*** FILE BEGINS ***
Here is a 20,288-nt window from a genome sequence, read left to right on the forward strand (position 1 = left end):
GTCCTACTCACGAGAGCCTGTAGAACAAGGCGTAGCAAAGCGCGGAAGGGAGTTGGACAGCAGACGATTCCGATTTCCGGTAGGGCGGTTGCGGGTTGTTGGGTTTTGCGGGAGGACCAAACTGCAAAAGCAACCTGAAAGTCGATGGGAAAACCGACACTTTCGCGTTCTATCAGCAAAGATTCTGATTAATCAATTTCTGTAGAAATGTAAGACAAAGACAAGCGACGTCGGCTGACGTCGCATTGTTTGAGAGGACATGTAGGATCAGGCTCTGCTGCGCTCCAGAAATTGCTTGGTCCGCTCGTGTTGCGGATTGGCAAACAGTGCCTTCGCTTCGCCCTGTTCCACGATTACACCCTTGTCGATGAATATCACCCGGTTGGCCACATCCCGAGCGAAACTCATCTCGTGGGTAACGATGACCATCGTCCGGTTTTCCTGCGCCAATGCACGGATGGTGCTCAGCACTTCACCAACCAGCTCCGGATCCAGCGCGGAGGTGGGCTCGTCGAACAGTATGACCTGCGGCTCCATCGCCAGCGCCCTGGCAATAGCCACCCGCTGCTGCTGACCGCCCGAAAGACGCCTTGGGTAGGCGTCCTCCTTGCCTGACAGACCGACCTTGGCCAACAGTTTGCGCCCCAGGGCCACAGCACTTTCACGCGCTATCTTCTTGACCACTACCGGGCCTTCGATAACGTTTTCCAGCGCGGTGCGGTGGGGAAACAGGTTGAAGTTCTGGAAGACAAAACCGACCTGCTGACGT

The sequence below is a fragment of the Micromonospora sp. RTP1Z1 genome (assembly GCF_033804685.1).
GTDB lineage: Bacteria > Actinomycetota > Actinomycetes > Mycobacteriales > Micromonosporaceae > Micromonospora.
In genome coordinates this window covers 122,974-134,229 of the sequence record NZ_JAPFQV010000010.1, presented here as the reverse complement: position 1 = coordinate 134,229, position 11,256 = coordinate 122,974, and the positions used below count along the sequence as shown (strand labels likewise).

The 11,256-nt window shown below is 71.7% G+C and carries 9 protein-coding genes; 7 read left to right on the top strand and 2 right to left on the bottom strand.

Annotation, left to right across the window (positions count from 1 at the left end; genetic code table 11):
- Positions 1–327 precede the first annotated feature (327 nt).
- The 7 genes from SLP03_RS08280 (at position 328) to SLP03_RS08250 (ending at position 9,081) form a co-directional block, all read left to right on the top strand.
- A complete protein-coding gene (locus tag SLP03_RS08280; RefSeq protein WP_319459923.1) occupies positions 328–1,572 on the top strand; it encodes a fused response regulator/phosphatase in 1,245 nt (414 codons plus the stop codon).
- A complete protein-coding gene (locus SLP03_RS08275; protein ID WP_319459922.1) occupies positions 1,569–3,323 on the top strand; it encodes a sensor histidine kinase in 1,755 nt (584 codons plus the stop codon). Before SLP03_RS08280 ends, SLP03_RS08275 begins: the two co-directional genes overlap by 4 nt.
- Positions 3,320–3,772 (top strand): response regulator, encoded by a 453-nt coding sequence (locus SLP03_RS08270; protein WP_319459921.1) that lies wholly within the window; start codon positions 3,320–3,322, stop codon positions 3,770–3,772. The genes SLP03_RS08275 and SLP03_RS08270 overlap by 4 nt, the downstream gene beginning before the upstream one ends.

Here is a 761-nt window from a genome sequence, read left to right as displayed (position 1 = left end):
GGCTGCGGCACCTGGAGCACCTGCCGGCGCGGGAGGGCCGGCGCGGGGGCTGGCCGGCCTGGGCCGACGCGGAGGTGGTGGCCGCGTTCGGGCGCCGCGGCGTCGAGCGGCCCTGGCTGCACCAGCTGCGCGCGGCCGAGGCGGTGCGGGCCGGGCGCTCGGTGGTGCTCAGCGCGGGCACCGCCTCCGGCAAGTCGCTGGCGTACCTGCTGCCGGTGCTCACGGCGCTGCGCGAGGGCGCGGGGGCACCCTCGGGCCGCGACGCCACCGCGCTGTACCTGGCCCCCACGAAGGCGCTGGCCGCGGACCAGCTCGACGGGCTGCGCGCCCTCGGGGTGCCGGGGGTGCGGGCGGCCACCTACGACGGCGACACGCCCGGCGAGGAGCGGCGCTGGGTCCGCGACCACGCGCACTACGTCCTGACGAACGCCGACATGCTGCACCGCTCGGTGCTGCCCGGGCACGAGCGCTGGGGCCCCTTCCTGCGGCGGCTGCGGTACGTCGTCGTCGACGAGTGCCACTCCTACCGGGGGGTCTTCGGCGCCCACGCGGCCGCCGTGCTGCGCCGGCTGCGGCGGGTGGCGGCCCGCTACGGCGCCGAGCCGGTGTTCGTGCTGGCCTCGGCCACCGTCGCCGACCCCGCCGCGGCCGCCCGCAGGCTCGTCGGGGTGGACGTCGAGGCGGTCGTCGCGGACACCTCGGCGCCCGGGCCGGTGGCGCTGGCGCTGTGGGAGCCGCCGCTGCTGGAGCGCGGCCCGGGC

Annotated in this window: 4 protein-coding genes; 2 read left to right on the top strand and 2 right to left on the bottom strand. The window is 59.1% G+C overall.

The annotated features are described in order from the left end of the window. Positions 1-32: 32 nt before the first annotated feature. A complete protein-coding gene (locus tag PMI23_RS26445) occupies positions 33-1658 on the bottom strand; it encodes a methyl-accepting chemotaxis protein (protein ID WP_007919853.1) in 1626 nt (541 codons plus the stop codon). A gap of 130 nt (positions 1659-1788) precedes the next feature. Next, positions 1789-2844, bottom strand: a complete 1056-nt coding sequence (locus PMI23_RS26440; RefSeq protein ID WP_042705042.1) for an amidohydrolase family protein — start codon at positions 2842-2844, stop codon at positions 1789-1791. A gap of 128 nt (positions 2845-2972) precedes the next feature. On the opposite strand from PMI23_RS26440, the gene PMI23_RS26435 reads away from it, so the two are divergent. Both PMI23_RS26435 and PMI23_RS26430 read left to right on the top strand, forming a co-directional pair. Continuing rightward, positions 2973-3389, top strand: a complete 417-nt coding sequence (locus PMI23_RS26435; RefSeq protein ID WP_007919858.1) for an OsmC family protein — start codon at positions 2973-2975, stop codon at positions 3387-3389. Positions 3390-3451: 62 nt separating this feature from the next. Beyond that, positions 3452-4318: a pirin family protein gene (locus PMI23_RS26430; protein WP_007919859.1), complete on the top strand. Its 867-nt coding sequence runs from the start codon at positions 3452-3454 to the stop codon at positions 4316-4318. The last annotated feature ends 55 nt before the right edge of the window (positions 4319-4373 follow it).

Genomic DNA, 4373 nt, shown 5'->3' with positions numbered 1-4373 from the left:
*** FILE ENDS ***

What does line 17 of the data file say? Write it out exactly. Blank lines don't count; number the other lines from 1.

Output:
Genomic DNA, 4373 nt, shown 5'->3' with positions numbered 1-4373 from the left: